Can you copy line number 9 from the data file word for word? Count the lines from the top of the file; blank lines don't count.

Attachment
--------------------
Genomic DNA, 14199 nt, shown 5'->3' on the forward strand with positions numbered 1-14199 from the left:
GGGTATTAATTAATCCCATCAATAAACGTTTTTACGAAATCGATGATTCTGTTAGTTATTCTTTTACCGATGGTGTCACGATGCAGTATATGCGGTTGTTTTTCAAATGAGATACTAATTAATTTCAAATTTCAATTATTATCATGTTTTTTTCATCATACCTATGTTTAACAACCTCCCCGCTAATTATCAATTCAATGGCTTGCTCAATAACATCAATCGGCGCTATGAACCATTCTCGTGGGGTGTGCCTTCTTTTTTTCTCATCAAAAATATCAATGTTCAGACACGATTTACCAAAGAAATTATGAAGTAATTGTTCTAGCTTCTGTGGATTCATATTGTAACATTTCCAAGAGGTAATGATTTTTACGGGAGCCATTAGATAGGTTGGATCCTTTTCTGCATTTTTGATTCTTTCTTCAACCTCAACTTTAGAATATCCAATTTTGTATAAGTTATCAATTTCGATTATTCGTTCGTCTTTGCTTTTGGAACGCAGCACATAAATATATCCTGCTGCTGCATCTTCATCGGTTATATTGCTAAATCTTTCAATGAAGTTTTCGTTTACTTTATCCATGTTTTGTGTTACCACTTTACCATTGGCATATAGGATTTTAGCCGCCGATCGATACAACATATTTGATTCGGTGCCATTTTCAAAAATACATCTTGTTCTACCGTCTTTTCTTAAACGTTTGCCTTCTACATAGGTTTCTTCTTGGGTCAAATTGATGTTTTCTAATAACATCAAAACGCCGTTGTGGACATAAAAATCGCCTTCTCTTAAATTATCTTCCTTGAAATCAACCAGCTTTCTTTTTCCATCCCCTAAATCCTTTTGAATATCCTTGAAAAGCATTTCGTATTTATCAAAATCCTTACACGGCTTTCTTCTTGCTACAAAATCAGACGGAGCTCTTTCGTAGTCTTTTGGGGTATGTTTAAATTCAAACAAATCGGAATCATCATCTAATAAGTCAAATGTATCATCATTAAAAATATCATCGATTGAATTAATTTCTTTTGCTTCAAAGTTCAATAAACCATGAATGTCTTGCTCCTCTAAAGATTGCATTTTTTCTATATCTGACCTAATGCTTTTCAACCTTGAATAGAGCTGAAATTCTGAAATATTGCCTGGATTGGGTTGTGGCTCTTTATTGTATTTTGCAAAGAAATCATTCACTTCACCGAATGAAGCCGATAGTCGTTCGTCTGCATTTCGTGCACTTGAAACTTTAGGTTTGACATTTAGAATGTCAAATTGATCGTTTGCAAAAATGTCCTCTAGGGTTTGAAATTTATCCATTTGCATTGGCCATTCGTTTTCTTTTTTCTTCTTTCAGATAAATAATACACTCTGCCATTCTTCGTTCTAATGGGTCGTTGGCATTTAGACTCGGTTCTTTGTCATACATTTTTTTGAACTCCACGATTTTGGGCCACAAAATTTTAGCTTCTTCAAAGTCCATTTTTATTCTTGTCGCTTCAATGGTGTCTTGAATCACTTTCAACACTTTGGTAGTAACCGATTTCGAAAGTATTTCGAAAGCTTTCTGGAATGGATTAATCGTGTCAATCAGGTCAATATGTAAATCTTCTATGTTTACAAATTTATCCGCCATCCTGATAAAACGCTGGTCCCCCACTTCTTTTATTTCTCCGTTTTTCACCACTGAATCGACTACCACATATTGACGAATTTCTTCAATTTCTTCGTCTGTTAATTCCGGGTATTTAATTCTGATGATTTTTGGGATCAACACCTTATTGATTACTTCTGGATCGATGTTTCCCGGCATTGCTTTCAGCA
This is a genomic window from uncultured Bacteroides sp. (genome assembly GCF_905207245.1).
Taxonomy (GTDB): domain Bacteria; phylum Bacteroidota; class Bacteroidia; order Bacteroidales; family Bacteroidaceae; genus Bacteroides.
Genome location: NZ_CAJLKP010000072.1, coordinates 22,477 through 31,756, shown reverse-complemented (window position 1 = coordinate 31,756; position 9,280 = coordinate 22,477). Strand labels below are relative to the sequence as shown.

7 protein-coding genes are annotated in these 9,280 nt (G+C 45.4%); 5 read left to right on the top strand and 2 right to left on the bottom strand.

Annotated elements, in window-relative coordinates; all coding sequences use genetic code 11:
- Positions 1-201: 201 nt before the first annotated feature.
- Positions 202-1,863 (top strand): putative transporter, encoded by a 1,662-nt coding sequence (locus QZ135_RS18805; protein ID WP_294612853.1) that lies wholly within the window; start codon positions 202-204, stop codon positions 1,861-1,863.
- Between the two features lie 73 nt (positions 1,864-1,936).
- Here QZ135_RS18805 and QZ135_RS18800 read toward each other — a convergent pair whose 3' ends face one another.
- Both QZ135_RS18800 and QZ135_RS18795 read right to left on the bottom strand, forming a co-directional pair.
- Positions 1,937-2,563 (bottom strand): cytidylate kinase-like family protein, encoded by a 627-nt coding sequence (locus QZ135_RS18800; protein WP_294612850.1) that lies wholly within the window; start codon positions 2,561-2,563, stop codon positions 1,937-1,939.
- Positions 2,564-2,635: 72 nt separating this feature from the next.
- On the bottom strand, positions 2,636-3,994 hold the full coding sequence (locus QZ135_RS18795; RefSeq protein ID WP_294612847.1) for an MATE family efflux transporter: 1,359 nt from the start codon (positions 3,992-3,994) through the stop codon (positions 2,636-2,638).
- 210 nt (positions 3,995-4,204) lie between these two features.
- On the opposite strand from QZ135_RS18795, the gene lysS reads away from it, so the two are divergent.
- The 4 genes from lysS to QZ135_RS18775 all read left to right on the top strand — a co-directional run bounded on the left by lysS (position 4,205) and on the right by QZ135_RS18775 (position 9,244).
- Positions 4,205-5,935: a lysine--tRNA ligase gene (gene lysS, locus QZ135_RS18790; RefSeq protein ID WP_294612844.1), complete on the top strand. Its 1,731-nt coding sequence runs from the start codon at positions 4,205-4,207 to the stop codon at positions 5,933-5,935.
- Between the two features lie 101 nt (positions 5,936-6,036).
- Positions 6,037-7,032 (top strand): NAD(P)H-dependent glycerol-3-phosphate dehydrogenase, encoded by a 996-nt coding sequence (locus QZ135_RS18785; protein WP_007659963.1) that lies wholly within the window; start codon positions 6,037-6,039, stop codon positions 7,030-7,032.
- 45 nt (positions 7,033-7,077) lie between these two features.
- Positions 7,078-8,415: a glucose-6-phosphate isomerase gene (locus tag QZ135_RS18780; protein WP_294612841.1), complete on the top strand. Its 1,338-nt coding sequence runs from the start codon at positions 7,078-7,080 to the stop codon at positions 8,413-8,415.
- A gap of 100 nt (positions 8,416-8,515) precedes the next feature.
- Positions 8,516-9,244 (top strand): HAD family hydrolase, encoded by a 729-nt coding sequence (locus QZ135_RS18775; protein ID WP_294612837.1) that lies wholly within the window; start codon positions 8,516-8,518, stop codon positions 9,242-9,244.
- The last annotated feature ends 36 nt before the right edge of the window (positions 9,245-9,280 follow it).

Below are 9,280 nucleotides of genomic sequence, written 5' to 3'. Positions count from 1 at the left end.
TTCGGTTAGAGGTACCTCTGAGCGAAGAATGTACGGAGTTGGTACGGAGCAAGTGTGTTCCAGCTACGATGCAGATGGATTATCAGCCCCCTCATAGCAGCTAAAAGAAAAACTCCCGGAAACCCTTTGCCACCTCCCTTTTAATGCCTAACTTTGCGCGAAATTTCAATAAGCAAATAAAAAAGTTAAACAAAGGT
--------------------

- Positions 202-1,863 (top strand): putative transporter, encoded by a 1,662-nt coding sequence (locus QZ135_RS18805; protein ID WP_294612853.1) that lies wholly within the window; start codon positions 202-204, stop codon positions 1,861-1,863.